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NEWS UPDATES Asean Affairs     March 8, 2017  

DA launches color-coded agricultural guide map

The Department of Agriculture on Tuesday launched a comprehensive color-coded map as part of the government's initiative to ensure food security and decrease poverty incidence in the agriculture and fisheries sectors.

Under the Adaptation and Mitigation Initiative in Agriculture (AMIA) program, the Color-Coded Agricultural Guide (CCAG) map was the first of the planning tools developed by the DA to "remove guesswork in Philippine farming."

AMIA is one of the key components of the memorandum that "mandates the mainstreaming of climate change in the DA's programs, plans and budget."

Agriculture Secretary Emmanuel Piñol said that about P36 million was invested to the CCAG.

"Not much actually kung iisipin mo yung impact nitong innovation na 'to," Piñol said.

The AMIA-CCAG map will be used to identify which crops are suitable for a particular area. It will "overlay data on soil properties, elevation, slope, rainfall pattern, temperature and climate-induced hazards."

It will also serve as a guide for the government in investment planning, research and development, infrastructure and disaster management.

According to the Agriculture secretary, local government units can also used the map for their "comprehensive land-use plans (CLUPs) and climate change risk reduction measures in line with the Local Climate Change Adaptation Plan (LCCAP)."

"If you remember the President mentioned the vision of his administration to modernize agriculture. Yung pinakabasic na problema ng agriculture is we have taken things for granted," Piñol said.

"Over the years, nakalimutan na pala natin 'yung soil database ng Pilipinas na ginagamit is forty years old...'Pag hindi up to date yung data, syempre hindi effective yung ating agriculture," he added.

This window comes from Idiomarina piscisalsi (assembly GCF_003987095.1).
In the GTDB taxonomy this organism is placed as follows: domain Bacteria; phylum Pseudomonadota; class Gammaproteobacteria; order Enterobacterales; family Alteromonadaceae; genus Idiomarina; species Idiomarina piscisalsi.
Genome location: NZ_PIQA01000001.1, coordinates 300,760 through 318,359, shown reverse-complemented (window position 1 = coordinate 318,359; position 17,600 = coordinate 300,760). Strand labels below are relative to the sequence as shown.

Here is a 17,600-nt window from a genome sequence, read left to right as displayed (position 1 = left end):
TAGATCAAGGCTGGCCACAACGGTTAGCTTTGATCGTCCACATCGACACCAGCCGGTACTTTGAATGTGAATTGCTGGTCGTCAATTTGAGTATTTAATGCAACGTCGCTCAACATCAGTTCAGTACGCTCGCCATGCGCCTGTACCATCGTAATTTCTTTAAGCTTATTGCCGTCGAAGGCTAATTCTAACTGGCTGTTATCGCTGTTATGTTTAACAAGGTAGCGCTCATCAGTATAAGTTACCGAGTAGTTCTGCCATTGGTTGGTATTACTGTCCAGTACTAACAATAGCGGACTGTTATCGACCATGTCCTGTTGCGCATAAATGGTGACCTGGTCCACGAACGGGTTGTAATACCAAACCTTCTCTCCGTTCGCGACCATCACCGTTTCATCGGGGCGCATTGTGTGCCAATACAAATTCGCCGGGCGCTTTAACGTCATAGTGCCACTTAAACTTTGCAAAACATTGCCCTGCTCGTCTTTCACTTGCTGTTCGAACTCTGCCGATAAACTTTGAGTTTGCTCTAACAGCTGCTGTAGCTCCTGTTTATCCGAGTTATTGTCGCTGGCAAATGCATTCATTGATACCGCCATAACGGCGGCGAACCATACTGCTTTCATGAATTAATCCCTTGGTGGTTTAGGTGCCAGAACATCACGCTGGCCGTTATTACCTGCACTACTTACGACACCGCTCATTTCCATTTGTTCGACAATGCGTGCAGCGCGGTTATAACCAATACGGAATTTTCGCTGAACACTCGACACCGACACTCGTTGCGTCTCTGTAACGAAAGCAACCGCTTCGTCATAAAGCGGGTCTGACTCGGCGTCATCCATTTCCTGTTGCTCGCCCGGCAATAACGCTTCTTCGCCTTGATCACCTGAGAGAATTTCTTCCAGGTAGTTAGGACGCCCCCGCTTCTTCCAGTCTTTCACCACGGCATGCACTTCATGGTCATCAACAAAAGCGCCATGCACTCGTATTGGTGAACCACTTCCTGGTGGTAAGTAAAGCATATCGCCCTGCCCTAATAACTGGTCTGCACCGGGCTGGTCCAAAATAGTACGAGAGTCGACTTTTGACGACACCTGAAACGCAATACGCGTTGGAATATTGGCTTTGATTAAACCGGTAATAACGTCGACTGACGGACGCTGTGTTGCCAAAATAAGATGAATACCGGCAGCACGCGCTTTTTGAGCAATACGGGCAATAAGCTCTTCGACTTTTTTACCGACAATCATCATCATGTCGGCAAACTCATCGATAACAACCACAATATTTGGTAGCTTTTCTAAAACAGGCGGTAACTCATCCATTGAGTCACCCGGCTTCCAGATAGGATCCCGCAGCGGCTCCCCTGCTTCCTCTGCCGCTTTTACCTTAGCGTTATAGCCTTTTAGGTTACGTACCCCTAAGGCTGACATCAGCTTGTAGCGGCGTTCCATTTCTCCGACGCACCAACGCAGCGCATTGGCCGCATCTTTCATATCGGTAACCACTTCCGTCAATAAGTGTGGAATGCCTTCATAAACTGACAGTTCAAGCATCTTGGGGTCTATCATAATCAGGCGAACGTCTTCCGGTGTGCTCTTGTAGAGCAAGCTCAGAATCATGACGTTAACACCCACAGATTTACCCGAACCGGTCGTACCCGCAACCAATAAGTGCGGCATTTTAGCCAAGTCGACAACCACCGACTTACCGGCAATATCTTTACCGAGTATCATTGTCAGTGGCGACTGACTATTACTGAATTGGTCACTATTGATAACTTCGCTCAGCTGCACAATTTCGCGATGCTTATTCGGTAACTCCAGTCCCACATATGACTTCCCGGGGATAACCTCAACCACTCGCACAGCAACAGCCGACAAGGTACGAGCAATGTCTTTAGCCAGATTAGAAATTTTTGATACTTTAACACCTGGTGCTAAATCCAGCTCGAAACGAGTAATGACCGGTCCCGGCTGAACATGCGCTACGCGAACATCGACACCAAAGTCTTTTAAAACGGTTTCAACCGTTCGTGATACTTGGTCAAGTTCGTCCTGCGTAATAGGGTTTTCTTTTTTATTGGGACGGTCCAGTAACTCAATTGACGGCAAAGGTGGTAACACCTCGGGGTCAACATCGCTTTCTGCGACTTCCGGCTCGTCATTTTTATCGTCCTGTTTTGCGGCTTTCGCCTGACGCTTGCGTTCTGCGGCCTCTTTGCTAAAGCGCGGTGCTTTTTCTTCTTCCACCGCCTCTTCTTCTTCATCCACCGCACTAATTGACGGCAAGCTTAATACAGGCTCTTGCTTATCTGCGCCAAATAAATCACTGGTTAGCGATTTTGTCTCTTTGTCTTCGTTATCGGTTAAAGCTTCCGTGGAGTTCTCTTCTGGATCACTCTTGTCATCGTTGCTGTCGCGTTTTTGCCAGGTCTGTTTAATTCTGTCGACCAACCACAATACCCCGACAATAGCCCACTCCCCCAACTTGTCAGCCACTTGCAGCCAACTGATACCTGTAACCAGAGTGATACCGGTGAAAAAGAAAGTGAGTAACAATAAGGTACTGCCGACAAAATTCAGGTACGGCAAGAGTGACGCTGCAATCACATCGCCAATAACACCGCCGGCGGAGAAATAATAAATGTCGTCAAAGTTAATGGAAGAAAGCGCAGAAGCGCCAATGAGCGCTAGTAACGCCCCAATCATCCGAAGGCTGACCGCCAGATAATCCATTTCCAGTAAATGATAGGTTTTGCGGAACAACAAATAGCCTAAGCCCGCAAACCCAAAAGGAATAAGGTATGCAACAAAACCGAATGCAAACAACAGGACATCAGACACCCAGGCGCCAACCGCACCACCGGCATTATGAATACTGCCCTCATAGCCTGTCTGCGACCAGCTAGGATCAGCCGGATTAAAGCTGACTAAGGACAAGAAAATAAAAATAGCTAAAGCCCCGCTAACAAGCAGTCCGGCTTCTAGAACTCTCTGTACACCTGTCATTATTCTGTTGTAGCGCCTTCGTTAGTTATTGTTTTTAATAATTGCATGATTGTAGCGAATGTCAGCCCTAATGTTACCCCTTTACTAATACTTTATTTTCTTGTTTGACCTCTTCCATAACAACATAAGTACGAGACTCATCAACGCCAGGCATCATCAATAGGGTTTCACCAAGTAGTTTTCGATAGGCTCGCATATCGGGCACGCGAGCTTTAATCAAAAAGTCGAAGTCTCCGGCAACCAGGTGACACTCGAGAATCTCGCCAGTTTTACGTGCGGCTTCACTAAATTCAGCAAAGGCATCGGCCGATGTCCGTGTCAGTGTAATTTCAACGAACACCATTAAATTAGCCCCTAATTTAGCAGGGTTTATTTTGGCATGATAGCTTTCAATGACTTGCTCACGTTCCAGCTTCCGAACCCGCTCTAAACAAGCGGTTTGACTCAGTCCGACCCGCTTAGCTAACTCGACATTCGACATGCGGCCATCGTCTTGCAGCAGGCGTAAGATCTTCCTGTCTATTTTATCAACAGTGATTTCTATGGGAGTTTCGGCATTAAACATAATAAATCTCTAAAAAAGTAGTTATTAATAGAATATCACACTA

The NCCAG map will be presented to President Rodrigo Duterte by Sec. Piñol in a simple launching ceremony in Malacañang on Tuesday.

Its beta version then will be accessible to the public in an interactive format uploaded at

"This is a work in progress. Through the years we hope we can add more data," Pinol said.

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This year in Thailand-what next?

AseanAffairs   04 January 2011
By David Swartzentruber      

It is commonplace in journalism to write two types of articles at the transition point between the year that has passed and the New Year. As this writer qualifies as an “old hand” in observing Thailand with a track record dating back 14 years, it is time take a shot at what may unfold in Thailand in 2011.

The first issue that can’t be answered is the health of Thailand’s beloved King Bhumibol, who is now 83 years old. He is the world's longest reigning monarch, but elaborate birthday celebrations in December failed to mask concern over his health. More






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